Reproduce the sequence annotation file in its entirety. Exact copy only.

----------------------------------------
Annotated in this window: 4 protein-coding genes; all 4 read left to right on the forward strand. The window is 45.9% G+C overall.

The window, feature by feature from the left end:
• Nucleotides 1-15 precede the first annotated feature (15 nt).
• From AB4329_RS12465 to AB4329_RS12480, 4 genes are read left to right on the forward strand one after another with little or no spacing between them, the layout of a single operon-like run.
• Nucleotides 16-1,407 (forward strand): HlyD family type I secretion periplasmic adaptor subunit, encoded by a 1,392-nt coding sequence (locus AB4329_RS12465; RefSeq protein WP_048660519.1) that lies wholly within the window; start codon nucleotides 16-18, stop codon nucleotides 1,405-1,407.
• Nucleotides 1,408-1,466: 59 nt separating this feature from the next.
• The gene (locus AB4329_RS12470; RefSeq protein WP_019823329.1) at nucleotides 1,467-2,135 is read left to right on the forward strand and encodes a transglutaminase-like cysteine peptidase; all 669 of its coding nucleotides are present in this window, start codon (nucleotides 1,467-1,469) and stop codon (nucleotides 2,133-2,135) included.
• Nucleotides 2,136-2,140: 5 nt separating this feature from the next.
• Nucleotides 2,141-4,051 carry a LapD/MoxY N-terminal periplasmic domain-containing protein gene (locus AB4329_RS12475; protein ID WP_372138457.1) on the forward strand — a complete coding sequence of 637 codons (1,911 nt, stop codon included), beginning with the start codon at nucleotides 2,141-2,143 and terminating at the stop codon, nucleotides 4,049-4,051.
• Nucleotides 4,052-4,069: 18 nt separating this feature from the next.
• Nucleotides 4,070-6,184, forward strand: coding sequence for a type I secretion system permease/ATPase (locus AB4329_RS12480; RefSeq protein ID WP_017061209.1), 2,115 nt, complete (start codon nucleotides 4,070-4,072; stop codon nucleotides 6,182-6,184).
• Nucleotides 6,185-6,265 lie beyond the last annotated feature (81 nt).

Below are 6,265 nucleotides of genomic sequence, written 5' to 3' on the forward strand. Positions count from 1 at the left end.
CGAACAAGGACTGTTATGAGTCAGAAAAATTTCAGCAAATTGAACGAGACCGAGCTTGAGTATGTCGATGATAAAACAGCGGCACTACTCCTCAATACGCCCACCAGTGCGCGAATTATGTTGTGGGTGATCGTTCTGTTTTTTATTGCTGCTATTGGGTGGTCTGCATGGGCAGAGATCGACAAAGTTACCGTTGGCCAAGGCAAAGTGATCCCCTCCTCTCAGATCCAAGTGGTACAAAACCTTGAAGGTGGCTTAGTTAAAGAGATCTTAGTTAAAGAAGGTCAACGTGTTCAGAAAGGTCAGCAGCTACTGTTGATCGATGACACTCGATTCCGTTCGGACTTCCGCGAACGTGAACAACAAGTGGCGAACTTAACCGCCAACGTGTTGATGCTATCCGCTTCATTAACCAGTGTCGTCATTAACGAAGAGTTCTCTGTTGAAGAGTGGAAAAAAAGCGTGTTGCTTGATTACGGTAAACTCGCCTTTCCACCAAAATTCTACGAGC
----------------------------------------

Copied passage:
Annotated in this window: 4 protein-coding genes; all 4 read left to right on the forward strand. The window is 45.9% G+C overall.

The window, feature by feature from the left end:
• Nucleotides 1-15 precede the first annotated feature (15 nt).
• From AB4329_RS12465 to AB4329_RS12480, 4 genes are read left to right on the forward strand one after another with little or no spacing between them, the layout of a single operon-like run.
• Nucleotides 16-1,407 (forward strand): HlyD family type I secretion periplasmic adaptor subunit, encoded by a 1,392-nt coding sequence (locus AB4329_RS12465; RefSeq protein WP_048660519.1) that lies wholly within the window; start codon nucleotides 16-18, stop codon nucleotides 1,405-1,407.
• Nucleotides 1,408-1,466: 59 nt separating this feature from the next.
• The gene (locus AB4329_RS12470; RefSeq protein WP_019823329.1) at nucleotides 1,467-2,135 is read left to right on the forward strand and encodes a transglutaminase-like cysteine peptidase; all 669 of its coding nucleotides are present in this window, start codon (nucleotides 1,467-1,469) and stop codon (nucleotides 2,133-2,135) included.
• Nucleotides 2,136-2,140: 5 nt separating this feature from the next.
• Nucleotides 2,141-4,051 carry a LapD/MoxY N-terminal periplasmic domain-containing protein gene (locus AB4329_RS12475; protein ID WP_372138457.1) on the forward strand — a complete coding sequence of 637 codons (1,911 nt, stop codon included), beginning with the start codon at nucleotides 2,141-2,143 and terminating at the stop codon, nucleotides 4,049-4,051.
• Nucleotides 4,052-4,069: 18 nt separating this feature from the next.
• Nucleotides 4,070-6,184, forward strand: coding sequence for a type I secretion system permease/ATPase (locus AB4329_RS12480; RefSeq protein ID WP_017061209.1), 2,115 nt, complete (start codon nucleotides 4,070-4,072; stop codon nucleotides 6,182-6,184).
• Nucleotides 6,185-6,265 lie beyond the last annotated feature (81 nt).

Below are 6,265 nucleotides of genomic sequence, written 5' to 3' on the forward strand. Positions count from 1 at the left end.
CGAACAAGGACTGTTATGAGTCAGAAAAATTTCAGCAAATTGAACGAGACCGAGCTTGAGTATGTCGATGATAAAACAGCGGCACTACTCCTCAATACGCCCACCAGTGCGCGAATTATGTTGTGGGTGATCGTTCTGTTTTTTATTGCTGCTATTGGGTGGTCTGCATGGGCAGAGATCGACAAAGTTACCGTTGGCCAAGGCAAAGTGATCCCCTCCTCTCAGATCCAAGTGGTACAAAACCTTGAAGGTGGCTTAGTTAAAGAGATCTTAGTTAAAGAAGGTCAACGTGTTCAGAAAGGTCAGCAGCTACTGTTGATCGATGACACTCGATTCCGTTCGGACTTCCGCGAACGTGAACAACAAGTGGCGAACTTAACCGCCAACGTGTTGATGCTATCCGCTTCATTAACCAGTGTCGTCATTAACGAAGAGTTCTCTGTTGAAGAGTGGAAAAAAAGCGTGTTGCTTGATTACGGTAAACTCGCCTTTCCACCAAAATTCTACGAGC